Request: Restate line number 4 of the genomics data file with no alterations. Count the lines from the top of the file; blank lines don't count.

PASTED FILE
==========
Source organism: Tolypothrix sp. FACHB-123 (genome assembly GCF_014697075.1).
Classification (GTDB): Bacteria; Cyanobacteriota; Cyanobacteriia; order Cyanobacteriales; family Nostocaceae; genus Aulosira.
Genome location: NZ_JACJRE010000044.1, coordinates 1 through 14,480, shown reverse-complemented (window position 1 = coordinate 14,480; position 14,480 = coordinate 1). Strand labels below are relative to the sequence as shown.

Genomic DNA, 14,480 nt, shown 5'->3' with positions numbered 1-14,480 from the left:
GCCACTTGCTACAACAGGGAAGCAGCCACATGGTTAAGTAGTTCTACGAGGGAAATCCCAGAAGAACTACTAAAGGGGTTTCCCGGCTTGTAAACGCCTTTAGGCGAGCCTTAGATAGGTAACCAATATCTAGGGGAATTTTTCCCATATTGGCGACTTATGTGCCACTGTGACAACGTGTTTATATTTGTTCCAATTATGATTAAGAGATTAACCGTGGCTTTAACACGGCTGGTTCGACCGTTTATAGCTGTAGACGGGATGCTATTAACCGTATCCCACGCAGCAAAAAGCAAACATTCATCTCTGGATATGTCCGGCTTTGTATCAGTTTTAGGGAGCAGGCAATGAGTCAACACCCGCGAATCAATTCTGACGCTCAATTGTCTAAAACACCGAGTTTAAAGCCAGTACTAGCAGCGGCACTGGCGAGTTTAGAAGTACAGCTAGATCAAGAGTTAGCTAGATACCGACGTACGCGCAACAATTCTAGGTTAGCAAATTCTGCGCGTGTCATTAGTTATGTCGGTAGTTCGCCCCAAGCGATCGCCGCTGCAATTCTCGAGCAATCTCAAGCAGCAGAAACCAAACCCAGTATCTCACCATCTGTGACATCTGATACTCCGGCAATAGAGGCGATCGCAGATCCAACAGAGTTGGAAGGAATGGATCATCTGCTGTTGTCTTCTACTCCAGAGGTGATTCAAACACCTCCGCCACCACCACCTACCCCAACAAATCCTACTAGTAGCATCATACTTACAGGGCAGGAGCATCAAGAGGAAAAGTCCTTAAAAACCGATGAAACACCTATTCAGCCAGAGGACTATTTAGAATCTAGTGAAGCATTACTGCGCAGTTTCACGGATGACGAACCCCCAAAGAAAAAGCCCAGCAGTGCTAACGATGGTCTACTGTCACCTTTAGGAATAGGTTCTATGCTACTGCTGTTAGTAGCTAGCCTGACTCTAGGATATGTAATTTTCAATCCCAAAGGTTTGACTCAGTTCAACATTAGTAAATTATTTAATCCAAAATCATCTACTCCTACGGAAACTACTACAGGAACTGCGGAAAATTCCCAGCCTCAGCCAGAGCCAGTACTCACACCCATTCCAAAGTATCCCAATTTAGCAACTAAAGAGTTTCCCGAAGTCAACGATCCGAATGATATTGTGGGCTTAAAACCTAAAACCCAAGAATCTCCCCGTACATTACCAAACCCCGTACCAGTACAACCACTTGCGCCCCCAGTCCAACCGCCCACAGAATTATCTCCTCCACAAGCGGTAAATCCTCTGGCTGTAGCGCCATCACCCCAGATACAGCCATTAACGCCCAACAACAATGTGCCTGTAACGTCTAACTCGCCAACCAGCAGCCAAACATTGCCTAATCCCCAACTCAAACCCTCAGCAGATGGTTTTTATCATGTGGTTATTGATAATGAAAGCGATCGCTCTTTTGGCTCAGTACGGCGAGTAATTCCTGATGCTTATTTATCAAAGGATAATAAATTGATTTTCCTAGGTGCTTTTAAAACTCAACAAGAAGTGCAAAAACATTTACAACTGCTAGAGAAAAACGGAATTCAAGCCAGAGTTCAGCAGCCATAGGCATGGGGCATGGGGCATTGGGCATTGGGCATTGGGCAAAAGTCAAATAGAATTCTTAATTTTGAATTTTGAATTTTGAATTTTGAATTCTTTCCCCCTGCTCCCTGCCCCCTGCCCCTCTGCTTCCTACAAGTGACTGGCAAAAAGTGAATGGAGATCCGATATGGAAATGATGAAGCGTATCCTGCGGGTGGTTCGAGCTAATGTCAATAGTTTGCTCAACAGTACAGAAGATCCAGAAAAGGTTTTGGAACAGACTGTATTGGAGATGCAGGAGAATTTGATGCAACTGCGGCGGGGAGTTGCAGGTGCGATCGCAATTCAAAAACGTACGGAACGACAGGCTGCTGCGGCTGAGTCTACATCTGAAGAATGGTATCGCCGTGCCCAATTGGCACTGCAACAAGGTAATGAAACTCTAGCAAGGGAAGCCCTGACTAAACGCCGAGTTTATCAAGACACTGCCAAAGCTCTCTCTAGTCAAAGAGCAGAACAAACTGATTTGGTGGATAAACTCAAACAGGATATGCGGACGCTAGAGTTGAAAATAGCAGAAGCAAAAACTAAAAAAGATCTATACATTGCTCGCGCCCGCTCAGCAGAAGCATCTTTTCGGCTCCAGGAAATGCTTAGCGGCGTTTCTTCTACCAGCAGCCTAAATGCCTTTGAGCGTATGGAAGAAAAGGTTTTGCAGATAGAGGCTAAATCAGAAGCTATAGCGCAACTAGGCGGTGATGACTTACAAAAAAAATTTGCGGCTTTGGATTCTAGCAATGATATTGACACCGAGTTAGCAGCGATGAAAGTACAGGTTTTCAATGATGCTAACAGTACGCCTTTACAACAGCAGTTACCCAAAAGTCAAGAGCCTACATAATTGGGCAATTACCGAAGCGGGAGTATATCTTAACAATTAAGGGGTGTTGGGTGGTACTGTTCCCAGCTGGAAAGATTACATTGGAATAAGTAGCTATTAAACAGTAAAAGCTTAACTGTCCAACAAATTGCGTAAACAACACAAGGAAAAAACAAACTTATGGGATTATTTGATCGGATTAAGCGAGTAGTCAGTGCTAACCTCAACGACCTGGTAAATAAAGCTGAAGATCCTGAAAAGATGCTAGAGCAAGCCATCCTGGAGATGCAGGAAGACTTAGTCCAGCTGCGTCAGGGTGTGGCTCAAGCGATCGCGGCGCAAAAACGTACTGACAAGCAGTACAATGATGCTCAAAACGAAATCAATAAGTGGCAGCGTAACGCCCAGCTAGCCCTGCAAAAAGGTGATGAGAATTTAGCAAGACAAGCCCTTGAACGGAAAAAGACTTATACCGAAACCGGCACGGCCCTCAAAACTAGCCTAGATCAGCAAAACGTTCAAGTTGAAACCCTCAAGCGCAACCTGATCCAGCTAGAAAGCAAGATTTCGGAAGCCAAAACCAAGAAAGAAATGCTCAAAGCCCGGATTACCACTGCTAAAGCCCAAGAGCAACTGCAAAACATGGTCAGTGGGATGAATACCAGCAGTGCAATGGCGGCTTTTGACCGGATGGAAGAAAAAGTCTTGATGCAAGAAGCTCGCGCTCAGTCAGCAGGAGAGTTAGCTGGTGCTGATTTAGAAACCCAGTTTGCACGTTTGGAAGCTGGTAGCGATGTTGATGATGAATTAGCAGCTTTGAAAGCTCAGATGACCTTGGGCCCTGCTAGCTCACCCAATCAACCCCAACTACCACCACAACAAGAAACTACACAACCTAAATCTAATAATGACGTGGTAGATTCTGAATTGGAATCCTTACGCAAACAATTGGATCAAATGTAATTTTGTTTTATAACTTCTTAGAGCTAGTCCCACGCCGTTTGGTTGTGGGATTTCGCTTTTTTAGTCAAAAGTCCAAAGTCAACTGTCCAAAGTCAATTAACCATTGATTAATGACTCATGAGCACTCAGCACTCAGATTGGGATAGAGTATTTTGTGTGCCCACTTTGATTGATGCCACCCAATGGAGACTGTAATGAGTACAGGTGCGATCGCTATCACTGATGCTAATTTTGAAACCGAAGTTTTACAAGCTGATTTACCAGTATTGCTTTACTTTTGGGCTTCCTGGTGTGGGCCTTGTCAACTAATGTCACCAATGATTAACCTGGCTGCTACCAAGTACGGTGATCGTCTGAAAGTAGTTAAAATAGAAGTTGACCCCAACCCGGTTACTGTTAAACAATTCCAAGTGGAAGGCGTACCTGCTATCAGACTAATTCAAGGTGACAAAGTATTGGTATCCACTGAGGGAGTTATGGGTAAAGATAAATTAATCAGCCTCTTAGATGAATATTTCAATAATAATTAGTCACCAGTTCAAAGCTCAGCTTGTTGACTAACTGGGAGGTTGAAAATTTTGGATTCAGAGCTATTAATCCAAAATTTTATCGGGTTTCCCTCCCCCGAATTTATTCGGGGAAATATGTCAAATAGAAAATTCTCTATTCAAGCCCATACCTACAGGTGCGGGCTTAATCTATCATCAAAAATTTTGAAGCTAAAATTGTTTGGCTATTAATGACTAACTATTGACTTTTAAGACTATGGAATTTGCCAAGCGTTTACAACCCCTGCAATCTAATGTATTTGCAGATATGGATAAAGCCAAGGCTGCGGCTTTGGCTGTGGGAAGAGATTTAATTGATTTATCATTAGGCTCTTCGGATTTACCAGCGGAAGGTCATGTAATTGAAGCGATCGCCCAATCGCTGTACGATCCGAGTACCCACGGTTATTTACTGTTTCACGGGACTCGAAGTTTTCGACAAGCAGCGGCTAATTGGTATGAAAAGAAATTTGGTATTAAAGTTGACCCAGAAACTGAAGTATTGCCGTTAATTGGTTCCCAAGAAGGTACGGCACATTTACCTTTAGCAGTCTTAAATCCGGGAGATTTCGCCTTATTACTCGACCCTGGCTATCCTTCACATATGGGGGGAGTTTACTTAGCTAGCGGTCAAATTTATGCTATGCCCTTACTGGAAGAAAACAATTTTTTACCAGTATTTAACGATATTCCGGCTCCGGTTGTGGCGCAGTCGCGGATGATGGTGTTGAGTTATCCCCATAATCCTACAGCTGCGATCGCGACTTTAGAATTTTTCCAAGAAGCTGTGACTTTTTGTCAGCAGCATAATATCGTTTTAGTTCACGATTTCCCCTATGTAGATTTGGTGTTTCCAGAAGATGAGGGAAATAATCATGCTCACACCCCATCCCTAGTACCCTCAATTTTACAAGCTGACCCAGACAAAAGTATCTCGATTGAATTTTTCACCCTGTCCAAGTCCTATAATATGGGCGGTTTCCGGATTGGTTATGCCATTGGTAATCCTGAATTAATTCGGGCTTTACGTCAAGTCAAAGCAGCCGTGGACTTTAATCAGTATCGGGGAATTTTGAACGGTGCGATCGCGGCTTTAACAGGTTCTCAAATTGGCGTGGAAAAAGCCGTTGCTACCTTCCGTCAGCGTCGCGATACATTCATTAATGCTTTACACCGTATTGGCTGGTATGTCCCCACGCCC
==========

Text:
Genomic DNA, 14,480 nt, shown 5'->3' with positions numbered 1-14,480 from the left: